MAJOR cuts to research funds at major Australian universities will be redirected to regional universities.
But the fact is, most regional universities will lose more under the 2017 funding freeze than they stand to gain with Monday’s further multi-million dollar slash to the big players.
A further $328.5 million will be ripped out of major Australian universities over the next four years.
“Our research income will be lower than budgeted for 2019 by about $250,000,” a University of New England spokeswoman said.
“This also sets a lower baseline for indexation of research income for future years.”
Regional students take up higher education at only half the rate of their metropolitan counterparts.
Armidale’s own university praises the federal government’s bid to improve attendance at regional universities.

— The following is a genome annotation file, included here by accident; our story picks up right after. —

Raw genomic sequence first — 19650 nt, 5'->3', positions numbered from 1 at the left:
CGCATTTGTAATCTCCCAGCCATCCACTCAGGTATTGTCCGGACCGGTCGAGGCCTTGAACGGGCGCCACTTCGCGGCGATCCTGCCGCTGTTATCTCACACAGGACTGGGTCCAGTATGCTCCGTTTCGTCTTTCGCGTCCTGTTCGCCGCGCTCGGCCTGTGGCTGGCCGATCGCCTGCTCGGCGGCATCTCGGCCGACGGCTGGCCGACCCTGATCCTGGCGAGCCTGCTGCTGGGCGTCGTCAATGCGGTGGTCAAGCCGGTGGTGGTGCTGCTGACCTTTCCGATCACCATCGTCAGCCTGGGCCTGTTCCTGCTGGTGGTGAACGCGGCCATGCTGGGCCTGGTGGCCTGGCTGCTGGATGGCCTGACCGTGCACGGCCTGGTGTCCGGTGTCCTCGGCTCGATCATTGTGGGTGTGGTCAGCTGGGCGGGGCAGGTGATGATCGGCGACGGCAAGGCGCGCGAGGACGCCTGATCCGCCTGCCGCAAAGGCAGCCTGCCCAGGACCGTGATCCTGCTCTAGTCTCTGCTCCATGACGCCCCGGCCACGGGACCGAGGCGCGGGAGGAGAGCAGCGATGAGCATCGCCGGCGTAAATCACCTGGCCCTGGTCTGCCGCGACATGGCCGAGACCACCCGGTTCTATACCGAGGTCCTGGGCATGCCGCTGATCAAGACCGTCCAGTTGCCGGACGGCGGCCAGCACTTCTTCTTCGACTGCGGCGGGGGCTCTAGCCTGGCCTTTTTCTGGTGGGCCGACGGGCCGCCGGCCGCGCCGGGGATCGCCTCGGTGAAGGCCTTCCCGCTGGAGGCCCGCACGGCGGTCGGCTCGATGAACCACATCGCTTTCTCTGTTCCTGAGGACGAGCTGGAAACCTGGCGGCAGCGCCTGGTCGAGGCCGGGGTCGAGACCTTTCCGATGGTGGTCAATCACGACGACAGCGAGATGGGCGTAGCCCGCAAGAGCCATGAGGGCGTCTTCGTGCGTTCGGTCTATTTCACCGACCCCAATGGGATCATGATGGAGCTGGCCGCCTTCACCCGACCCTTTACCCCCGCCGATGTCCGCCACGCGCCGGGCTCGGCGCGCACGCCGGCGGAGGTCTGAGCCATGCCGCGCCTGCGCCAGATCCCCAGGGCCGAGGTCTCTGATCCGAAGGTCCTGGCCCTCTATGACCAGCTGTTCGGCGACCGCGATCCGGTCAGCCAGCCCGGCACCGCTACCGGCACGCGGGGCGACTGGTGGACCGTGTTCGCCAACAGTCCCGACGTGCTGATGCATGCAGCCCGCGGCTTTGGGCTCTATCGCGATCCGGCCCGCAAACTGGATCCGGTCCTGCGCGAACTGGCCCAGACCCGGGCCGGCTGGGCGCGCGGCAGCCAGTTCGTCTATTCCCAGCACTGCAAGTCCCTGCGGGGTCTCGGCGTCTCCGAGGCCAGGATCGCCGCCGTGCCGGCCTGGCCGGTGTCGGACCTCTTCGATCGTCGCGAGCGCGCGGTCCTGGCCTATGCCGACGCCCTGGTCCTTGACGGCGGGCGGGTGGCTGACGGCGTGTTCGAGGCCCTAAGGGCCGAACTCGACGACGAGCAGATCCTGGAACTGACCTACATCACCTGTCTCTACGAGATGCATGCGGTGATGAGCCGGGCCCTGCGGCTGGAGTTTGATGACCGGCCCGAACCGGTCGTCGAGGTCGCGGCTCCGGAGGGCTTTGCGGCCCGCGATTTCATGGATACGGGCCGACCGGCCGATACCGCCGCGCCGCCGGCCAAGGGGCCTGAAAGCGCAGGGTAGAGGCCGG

But, it questions why additional funding has gone to funding more places in Melbourne’s eastern surburbs at Berwick and the University of Newcastle.
“At this stage, UNE along with several other regional universities have received no additional funding which is unfortunate,” the spokeswoman said.
“Not all of the funding has been allocated at this stage and we are waiting for a determination on our request to increase the number of places available for sub-degree and enabling courses.”
The budget raid on research is more than double what was expected by university scholars.
The University of New England finalised its budget in November for 2019.
Changing assumptions about its income just days before the budget took affect has left it in considerable uncertainty.
A large component of the funding isn’t directed to specific institutions so the university can’t estimate the indirect benefits going to UNE and its students.
The funding cuts mean scholarships for PhD students will be lost.